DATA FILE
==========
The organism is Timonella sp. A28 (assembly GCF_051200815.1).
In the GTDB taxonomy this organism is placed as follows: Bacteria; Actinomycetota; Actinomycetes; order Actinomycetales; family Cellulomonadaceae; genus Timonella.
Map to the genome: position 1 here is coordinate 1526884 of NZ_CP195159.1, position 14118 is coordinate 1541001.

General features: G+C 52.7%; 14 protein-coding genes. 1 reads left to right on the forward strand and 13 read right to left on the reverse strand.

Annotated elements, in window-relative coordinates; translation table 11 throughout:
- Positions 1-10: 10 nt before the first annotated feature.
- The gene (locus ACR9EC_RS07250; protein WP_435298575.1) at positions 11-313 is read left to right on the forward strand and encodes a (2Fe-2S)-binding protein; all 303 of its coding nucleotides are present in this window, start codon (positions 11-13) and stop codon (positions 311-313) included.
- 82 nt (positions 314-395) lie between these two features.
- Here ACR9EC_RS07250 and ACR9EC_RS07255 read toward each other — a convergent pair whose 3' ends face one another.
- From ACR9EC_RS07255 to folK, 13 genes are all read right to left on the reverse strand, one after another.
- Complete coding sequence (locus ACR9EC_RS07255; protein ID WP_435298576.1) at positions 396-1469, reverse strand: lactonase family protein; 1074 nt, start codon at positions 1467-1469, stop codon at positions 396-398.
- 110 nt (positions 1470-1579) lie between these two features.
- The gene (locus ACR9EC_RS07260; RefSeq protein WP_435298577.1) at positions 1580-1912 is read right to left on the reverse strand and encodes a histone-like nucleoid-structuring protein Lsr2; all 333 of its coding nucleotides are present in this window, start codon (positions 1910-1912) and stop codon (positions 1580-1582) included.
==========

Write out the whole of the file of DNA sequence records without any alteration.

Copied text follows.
The organism is Timonella sp. A28 (assembly GCF_051200815.1).
In the GTDB taxonomy this organism is placed as follows: Bacteria; Actinomycetota; Actinomycetes; order Actinomycetales; family Cellulomonadaceae; genus Timonella.
Map to the genome: position 1 here is coordinate 1526884 of NZ_CP195159.1, position 14118 is coordinate 1541001.

General features: G+C 52.7%; 14 protein-coding genes. 1 reads left to right on the forward strand and 13 read right to left on the reverse strand.

Annotated elements, in window-relative coordinates; translation table 11 throughout:
- Positions 1-10: 10 nt before the first annotated feature.
- The gene (locus ACR9EC_RS07250; protein WP_435298575.1) at positions 11-313 is read left to right on the forward strand and encodes a (2Fe-2S)-binding protein; all 303 of its coding nucleotides are present in this window, start codon (positions 11-13) and stop codon (positions 311-313) included.
- 82 nt (positions 314-395) lie between these two features.
- Here ACR9EC_RS07250 and ACR9EC_RS07255 read toward each other — a convergent pair whose 3' ends face one another.
- From ACR9EC_RS07255 to folK, 13 genes are all read right to left on the reverse strand, one after another.
- Complete coding sequence (locus ACR9EC_RS07255; protein ID WP_435298576.1) at positions 396-1469, reverse strand: lactonase family protein; 1074 nt, start codon at positions 1467-1469, stop codon at positions 396-398.
- 110 nt (positions 1470-1579) lie between these two features.
- The gene (locus ACR9EC_RS07260; RefSeq protein WP_435298577.1) at positions 1580-1912 is read right to left on the reverse strand and encodes a histone-like nucleoid-structuring protein Lsr2; all 333 of its coding nucleotides are present in this window, start codon (positions 1910-1912) and stop codon (positions 1580-1582) included.